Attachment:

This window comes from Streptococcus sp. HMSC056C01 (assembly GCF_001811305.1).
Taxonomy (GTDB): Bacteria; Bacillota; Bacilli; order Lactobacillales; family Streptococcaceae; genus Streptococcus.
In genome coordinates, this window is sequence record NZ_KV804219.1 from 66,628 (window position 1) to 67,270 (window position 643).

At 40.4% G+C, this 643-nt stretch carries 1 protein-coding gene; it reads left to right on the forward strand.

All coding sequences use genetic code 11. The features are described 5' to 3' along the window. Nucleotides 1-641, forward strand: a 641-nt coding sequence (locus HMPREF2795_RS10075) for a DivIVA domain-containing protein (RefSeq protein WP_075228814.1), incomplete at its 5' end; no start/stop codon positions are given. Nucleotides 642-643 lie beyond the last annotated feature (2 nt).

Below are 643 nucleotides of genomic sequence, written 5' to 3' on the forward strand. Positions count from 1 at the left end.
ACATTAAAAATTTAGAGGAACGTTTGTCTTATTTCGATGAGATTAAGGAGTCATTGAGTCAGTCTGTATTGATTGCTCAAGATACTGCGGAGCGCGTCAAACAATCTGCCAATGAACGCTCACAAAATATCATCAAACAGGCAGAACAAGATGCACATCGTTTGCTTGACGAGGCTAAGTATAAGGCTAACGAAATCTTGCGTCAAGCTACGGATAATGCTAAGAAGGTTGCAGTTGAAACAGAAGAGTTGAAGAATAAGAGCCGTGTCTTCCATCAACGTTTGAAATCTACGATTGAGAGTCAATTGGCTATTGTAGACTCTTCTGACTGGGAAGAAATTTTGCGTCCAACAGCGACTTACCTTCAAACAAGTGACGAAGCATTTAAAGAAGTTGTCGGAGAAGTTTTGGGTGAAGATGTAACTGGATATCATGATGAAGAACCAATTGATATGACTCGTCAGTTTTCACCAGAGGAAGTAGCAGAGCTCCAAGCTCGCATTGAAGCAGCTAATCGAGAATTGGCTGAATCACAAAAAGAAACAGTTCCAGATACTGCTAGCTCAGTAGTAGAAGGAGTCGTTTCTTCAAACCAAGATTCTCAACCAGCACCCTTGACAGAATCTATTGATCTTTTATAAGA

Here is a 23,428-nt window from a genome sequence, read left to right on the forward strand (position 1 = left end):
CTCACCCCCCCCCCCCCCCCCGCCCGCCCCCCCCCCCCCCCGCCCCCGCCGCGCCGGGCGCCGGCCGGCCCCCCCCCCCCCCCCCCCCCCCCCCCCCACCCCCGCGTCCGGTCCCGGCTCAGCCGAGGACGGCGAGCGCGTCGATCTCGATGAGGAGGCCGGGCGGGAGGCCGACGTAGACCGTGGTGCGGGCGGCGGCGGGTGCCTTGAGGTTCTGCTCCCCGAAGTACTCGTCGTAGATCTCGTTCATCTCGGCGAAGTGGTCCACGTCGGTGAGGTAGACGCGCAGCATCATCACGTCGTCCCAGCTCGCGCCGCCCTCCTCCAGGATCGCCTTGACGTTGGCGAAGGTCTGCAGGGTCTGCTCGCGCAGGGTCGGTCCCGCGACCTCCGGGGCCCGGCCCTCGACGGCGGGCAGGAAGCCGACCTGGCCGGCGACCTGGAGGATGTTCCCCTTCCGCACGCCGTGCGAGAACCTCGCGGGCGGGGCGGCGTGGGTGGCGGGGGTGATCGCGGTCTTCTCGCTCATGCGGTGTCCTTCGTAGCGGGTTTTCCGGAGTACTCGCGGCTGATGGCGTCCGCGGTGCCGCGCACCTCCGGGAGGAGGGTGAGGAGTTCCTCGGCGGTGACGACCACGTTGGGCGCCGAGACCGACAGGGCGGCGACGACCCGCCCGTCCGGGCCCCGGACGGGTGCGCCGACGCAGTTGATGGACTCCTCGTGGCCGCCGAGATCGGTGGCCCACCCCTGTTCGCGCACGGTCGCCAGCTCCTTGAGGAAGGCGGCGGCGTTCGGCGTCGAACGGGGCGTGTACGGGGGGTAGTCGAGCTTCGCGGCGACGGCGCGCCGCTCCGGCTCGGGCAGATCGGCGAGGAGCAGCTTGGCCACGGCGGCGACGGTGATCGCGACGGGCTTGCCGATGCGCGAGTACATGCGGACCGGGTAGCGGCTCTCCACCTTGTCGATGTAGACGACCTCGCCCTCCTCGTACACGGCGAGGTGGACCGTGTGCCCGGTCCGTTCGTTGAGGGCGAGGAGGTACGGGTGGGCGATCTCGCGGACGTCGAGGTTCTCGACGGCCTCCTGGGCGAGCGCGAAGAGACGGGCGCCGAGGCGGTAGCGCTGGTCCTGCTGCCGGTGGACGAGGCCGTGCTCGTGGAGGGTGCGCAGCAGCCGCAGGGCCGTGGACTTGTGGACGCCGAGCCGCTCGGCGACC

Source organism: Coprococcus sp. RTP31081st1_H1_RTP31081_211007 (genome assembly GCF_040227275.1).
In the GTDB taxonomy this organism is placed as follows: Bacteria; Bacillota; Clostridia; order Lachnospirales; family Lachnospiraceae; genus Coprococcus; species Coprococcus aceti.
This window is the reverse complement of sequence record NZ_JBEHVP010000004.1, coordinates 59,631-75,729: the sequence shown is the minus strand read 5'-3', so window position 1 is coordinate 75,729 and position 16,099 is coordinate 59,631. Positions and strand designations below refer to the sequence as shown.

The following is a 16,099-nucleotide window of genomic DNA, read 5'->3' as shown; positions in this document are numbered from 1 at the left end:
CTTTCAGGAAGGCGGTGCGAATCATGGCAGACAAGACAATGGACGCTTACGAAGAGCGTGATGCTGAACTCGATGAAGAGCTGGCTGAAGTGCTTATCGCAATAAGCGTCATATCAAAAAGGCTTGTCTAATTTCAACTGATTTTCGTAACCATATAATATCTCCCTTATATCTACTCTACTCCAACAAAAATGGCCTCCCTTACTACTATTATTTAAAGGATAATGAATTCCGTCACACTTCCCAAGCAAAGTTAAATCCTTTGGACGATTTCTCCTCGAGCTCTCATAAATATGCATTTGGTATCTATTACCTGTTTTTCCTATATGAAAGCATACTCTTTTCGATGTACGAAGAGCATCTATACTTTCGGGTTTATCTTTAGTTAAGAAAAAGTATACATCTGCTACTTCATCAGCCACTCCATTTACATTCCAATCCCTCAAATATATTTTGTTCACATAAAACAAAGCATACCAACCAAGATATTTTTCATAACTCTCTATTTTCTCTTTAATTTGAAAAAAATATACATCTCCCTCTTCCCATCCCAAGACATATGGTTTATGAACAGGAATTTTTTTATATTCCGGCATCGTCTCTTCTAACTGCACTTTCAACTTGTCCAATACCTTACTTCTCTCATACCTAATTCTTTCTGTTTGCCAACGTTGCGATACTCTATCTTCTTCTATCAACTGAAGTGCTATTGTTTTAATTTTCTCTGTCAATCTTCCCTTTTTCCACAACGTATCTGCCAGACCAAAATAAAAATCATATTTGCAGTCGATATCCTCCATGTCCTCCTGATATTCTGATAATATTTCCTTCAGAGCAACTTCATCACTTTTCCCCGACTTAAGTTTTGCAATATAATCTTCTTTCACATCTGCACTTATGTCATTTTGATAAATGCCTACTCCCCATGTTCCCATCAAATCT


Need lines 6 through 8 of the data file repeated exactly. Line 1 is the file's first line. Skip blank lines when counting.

Below are 643 nucleotides of genomic sequence, written 5' to 3' on the forward strand. Positions count from 1 at the left end.
ACATTAAAAATTTAGAGGAACGTTTGTCTTATTTCGATGAGATTAAGGAGTCATTGAGTCAGTCTGTATTGATTGCTCAAGATACTGCGGAGCGCGTCAAACAATCTGCCAATGAACGCTCACAAAATATCATCAAACAGGCAGAACAAGATGCACATCGTTTGCTTGACGAGGCTAAGTATAAGGCTAACGAAATCTTGCGTCAAGCTACGGATAATGCTAAGAAGGTTGCAGTTGAAACAGAAGAGTTGAAGAATAAGAGCCGTGTCTTCCATCAACGTTTGAAATCTACGATTGAGAGTCAATTGGCTATTGTAGACTCTTCTGACTGGGAAGAAATTTTGCGTCCAACAGCGACTTACCTTCAAACAAGTGACGAAGCATTTAAAGAAGTTGTCGGAGAAGTTTTGGGTGAAGATGTAACTGGATATCATGATGAAGAACCAATTGATATGACTCGTCAGTTTTCACCAGAGGAAGTAGCAGAGCTCCAAGCTCGCATTGAAGCAGCTAATCGAGAATTGGCTGAATCACAAAAAGAAACAGTTCCAGATACTGCTAGCTCAGTAGTAGAAGGAGTCGTTTCTTCAAACCAAGATTCTCAACCAGCACCCTTGACAGAATCTATTGATCTTTTATAAGA

Here is a 23,428-nt window from a genome sequence, read left to right on the forward strand (position 1 = left end):